The '66s under our belt and our entrees in front of us, we move on to some youngsters...

Château Latour Pauillac 1975: THIS IS THE LAST LATOUR .sasha tells us ominously. We are momentarily confused and frightened. I still don't know what he meant, but if this is the last one I'm going to enjoy it... Hey, this IS a youngster; deep, dark red color. Big but dense nose of smoky red cassis, plum and cedar. This is a big wine, with a tight rich core of brooding dark red fruit, some seriously crisp acidity and fine but somewhat stern tannins. Still seems like a baby, especially in this company, but a powerful and impressive mouthful nonetheless. If this wasn't the last one I'd sit on 'em for awhile longer.

At this point .sasha and Oleg begin speaking in tongues and the rest of us eye each other nervously. Are they talking about us? But no, it seems to be some kind of secret vinous plot, for a bagged bottle is produced and .sasha passes samples around for inspection...

Mystery Wine: Medium-dark rich garnet color, only very faint signs of fading at the rim. I'd guess it was from the early to mid-80s if the two conspirators weren't oohing and aahing over how young it looked, causing me to mentally push my guess back ten years. Beautiful rich velvety nose with a lot going on--blackcurrants, tobacco, graphite & minerals, sweet and ripe-smelling, best nose of the night. Oleg is having fits over this one, uttering "shitfuck" to no one in particular over and over again. This takes us into a sidetrack about Joe Schultz in 'Ball Four,' which Kane peculiarly insists Graig Nettles wrote. We have to wrestle Lisa's finger back into its holster in order to get back to the wine, which tastes as good as it smells, smooth and impeccably balanced, full of ripe dark fruit and just a delight to drink. .Sasha, attempting to snap Oleg out of his spasms and trying to save Kane's life, announces that it's a 1975, and I halfheartedly guess Lafite, but when the bag is yanked it is revealed as Château Haut-Brion Graves 1975. Surprising to me, since we had this one over at Oleg's about two months ago, and it seemed more diffuse and not as youthful as this specimen, although still wonderfully rich and tasty. Go figure.

I return to the remains of my Ducru, to see if the Haut-Brion has become my new wine of the night, but it's frankly a tossup; both are beautiful wines--the Ducru softer and silkier, the Haut-Brion more vivid and brighter.

At this point it becomes clear why we are now the only patrons left on our floor: .sasha somehow is standing with a Bordeaux glass pressed to each nostril and is saying "Look! I can do two First Growths at once!", Oleg is exploring the varied pronounciations of his new favorite word, and Lisa and Kane are still going on in escalating tones about who really wrote 'Ball Four.' The hostess comes to seat a couple, takes one look at us, and retreats with them to another section of the restaurant. Just in time, our waiter comes by (with a look like he's thinking of taking up drinking again) to ask if we would like dessert.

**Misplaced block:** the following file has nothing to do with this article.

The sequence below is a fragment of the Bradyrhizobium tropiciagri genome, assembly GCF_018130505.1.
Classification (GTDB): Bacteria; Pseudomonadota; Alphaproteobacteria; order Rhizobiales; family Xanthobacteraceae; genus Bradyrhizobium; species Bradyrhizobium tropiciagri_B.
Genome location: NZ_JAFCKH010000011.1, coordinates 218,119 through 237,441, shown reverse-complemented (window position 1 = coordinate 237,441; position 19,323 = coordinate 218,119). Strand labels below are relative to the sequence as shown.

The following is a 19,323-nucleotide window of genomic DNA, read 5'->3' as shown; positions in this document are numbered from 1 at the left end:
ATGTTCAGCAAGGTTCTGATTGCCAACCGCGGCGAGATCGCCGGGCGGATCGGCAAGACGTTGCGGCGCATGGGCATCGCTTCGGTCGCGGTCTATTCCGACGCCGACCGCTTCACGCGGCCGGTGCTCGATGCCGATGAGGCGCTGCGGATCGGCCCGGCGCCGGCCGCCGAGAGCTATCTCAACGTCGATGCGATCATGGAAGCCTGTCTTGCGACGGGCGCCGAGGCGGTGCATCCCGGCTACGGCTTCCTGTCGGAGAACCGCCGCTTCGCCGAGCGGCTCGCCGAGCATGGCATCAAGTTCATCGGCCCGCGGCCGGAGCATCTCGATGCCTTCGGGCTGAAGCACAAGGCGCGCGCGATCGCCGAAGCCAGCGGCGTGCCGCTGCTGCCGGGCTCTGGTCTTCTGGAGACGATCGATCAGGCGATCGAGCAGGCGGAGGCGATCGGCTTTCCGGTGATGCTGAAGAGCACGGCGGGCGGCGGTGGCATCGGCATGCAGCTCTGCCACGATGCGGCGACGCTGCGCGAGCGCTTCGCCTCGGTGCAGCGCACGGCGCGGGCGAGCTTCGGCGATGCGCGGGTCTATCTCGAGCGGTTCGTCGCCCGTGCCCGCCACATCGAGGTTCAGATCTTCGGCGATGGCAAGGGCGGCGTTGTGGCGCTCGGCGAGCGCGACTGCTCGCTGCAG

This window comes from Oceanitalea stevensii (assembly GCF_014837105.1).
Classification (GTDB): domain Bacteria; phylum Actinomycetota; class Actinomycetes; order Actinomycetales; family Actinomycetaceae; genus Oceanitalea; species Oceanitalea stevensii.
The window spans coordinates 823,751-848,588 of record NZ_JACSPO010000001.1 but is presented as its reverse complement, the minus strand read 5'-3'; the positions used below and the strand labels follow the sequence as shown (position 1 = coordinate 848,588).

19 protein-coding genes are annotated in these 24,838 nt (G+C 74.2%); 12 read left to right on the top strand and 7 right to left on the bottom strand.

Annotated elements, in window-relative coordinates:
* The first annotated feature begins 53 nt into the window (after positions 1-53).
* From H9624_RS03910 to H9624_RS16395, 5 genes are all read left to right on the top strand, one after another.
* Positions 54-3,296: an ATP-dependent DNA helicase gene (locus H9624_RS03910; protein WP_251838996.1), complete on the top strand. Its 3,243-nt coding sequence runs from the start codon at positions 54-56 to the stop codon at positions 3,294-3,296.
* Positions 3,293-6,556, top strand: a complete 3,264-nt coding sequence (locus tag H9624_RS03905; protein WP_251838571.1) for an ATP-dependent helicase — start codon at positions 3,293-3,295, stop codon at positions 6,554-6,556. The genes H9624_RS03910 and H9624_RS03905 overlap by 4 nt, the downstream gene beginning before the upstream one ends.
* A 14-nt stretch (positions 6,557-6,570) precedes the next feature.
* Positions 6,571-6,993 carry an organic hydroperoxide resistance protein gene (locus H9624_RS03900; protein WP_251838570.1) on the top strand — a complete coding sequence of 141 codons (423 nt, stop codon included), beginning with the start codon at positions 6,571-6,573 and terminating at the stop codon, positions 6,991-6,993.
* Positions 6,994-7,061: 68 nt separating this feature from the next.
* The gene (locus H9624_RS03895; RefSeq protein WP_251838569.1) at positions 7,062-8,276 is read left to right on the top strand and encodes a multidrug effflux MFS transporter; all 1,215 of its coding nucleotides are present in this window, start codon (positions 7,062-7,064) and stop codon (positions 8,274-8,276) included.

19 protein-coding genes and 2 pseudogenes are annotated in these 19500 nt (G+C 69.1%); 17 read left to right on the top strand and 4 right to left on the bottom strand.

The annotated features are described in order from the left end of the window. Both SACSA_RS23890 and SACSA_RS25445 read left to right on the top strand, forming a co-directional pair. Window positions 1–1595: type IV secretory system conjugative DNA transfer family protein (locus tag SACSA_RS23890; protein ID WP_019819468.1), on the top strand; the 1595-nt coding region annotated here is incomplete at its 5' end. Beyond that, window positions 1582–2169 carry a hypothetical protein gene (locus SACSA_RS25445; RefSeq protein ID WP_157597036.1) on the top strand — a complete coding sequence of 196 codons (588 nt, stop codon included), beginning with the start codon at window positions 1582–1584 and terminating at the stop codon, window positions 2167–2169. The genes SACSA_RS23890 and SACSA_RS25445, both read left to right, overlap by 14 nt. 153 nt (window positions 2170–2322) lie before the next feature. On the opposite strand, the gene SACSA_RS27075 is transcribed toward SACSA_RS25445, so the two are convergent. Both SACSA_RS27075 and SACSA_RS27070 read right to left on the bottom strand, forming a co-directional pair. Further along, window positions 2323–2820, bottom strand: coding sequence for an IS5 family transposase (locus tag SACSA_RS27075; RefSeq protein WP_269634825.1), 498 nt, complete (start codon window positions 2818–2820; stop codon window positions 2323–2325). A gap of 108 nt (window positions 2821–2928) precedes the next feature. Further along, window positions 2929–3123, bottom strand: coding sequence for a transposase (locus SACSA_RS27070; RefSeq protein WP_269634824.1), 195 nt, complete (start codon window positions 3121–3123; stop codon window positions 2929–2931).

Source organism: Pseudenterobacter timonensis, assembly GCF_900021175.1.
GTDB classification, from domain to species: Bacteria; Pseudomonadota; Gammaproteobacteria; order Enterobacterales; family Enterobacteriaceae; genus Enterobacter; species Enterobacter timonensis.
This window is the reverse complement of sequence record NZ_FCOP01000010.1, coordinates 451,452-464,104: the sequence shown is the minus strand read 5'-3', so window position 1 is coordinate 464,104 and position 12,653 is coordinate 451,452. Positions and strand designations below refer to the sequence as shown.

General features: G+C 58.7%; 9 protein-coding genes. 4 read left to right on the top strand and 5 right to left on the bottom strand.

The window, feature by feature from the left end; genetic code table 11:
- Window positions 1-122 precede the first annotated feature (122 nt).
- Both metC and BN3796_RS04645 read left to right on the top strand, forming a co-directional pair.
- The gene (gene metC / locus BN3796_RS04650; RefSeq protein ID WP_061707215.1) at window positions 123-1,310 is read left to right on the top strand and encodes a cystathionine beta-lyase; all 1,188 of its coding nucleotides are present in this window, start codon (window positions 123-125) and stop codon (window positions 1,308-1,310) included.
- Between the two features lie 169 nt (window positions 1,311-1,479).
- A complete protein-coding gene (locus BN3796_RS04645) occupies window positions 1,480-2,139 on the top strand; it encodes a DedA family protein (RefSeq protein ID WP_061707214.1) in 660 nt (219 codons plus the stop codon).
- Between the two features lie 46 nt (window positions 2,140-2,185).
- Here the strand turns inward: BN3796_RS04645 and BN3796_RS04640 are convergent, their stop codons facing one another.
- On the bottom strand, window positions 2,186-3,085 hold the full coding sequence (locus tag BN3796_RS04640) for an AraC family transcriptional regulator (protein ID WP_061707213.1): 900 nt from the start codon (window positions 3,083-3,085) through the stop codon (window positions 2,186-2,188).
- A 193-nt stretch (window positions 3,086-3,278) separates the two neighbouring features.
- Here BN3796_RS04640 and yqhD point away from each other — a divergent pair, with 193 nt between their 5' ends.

We order, and things settle down a bit when the sweeties emerge to distract the combatants.

Château Rieussec Sauternes 1988: fairly light yellow-gold color; this is, as Mr. Kane might say, 'Killer Stuff.' Bright, spritzy-lush nose of creamy lemon, apricot, hay and a mess o'botrytis. Vibrant smelling and fun to just sit and sniff the tropical-botrytisy aromas. Yum. Now this is tasty, a light and vivid mouthful of flavor, light hints of creamy oak flit about the midpalate, a perfect match with my creme brulŽe. An exciting young Sauternes.

Château Soucherie Coteaux du Layon Beaulieu Cuvée de Latour 1997: Okay, I'm probably drinking these in the wrong order, but whaddaya gonna do? Kane says this apparently sees "25% oak," but you couldn't tell it by me: nose of light apricot and pineapple in a rich minerally base, more minerals than I've seen in a '97 CdL. Tangy and spritzy, a lean and racy wine, not showing the lush dense fruitiness of some others from this vintage, but very nice nonetheless, with a crisp stony mouthfeel, good balance and a nice acidic bite.

What a lot of extraordinary wines. It's a good thing, as .sasha rightly points out, that the alcohol in First Growths metabolizes differently. Otherwise we'd all have been wasted.

Having made it thus far, we pack up our various stemware and assist the birthday boy down the stairs, with his periodic shouts of "I can't feel my legs!" astonishing the patrons on the main floor. If we're ever asked back, it'll be a miracle. We did indeed burn our candles at both ends this night, but ah my foes and oy my friends, we gave a lovely light!